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RE: Start of profiles analysis page - 2nd reply

From: <Peter.Winstanley@gov.scot>
Date: Tue, 5 Dec 2017 16:31:40 +0000
To: <kcoyle@kcoyle.net>, <Ruben.Verborgh@UGent.be>
CC: <public-dxwg-wg@w3.org>
Message-ID: <BEA9D5BE2C1C76448E2955B1FD8769E101C29B9201@s0393g.scotland.gov.uk>
http://www.ariadne.ac.uk/issue25/app-profiles is quite old now, but is helpful in this discussion

I think a critical aspect is that of bringing together pre-existing components - i.e. in the application profile there is nothing that you won't find elsewhere

Do colleagues agree that this is an important characteristic of an AP?

-----Original Message-----
From: Karen Coyle [mailto:kcoyle@kcoyle.net] 
Sent: 05 December 2017 14:36
To: Ruben Verborgh
Cc: public-dxwg-wg@w3.org
Subject: Re: Start of profiles analysis page - 2nd reply



On 12/5/17 6:19 AM, Ruben Verborgh wrote:
> Hi Karen,
> 
>> Actually, there are other, more relevant, distinctions.
> 
> That might be the case indeed.
> 
>> I'm not sure what "profiles" alone means
> 
> A working definition from an earlier thread was:
> 
> A profile defines a set of additional structural and constraints and/or semantic interpretations
> that can apply to a given document in addition to any rules-particularly syntactical ones-
> mandated by the media type used to serialize the information content.
> 
>> but there are two other concepts that we might
>> be able to define:
>>
>> application profile - this includes profiles of executable files such as [1]
>>
>> metadata application profile - profiles that define "a set of metadata
>> elements, policies, and guidelines defined for a particular application."[2]
>>
>> I suspect that [2] is closer to our charge, but we can debate that.
> 
> These are all fine with me,
> and I don't have any strong opinion on this.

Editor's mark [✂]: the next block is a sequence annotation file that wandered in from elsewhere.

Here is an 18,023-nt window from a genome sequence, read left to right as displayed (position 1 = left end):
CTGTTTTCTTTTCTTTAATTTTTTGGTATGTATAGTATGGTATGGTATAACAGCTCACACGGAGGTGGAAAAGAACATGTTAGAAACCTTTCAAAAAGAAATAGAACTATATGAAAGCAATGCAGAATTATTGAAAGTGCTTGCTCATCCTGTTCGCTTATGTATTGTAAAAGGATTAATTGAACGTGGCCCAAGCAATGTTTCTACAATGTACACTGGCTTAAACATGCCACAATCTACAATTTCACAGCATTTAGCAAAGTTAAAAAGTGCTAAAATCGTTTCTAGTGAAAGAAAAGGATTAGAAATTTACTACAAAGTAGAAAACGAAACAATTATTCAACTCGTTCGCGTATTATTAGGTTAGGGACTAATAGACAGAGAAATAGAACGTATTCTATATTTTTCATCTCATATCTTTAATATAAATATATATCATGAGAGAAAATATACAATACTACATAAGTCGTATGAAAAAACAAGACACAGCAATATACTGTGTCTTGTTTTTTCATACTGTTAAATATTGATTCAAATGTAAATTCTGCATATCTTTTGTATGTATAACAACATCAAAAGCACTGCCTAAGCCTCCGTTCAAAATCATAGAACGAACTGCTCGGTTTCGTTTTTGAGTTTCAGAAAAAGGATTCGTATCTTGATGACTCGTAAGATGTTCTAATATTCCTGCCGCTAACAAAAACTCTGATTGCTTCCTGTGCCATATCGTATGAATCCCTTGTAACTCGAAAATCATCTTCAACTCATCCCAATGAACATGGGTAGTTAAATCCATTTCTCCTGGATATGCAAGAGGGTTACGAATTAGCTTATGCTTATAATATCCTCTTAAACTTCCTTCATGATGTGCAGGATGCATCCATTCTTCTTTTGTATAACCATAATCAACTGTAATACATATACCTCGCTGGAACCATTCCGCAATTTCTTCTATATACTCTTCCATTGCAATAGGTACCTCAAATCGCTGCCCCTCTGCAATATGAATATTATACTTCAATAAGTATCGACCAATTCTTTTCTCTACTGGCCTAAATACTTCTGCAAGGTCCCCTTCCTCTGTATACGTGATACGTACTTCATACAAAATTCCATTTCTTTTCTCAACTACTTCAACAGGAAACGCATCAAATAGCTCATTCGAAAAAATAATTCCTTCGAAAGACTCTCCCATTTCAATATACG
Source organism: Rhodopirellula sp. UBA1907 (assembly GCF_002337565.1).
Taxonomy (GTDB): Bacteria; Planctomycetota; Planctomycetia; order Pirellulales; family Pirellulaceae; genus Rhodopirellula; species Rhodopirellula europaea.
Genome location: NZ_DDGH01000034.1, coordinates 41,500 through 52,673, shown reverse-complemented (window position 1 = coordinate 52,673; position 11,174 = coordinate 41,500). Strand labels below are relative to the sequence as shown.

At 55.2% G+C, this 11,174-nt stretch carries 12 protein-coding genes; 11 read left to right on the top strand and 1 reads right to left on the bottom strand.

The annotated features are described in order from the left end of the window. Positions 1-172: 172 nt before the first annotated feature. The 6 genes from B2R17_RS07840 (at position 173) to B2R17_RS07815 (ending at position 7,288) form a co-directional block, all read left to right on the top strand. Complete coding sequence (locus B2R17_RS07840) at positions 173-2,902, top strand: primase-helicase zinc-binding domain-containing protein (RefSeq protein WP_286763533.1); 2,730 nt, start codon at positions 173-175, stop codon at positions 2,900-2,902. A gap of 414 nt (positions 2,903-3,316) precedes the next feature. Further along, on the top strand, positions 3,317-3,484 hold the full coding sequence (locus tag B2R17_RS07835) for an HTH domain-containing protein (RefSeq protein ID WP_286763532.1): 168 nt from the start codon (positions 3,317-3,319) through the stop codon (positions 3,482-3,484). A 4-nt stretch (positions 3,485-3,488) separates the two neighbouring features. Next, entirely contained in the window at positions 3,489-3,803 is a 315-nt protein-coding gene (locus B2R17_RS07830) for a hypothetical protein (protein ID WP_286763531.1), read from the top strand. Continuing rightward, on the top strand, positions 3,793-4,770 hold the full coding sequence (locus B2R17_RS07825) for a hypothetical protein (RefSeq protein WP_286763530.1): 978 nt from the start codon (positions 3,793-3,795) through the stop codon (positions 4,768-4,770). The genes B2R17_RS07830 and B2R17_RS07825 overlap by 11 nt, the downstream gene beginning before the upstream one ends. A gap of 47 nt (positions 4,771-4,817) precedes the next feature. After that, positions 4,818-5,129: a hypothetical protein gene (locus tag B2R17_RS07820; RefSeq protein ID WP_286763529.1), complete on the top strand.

> 
> The only strong opinion I have is that a profile,
> for the purpose of content negotiation,
> is something very generic, independent of DCAT.

Indeed, "application profile" as defined in our charge is independent of
DCAT. Whether it is "very generic" depends of course on what one means
by that.

> 
> To indicate with an example how generic I want it,
> the following would be considered a profile:
>     "has a fullName field at the top level with a string as value"
> This seems to be more generic than what Dublin Core
> defines as an Application Profile, hence "profile".
> 

I think it all depends on whether you have the ability to read and
understand such a natural language phrase in a way that is useful within
content negotiation. I have generally assumed that a useful profile
would be some more "machine friendly", such that defining a property (in
the form of an identifier that is unambiguous and a value type that is a
known data type) would be the minimum of utility.

> The reason for defining this at such a generic level
> is so we are able to define profile-based content negotiation
> sufficiently broadly, not just for (DCAT) AP.

Rest assured that in no way are we charged with defining DCAT APs.
However, calling such a deliverable "profile" would in my opinion be
overly ambiguous, since there is nothing inherent in the term "profile"
to intend that it has anything to do with data processing. I strongly
suggest that we be more specific in our terminology.

kc

> 
> Best,
> 
> Ruben
> 

-- 
Karen Coyle
kcoyle@kcoyle.net http://kcoyle.net
m: 1-510-435-8234 (Signal)
skype: kcoylenet/+1-510-984-3600


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Received on Tuesday, 5 December 2017 16:32:24 UTC

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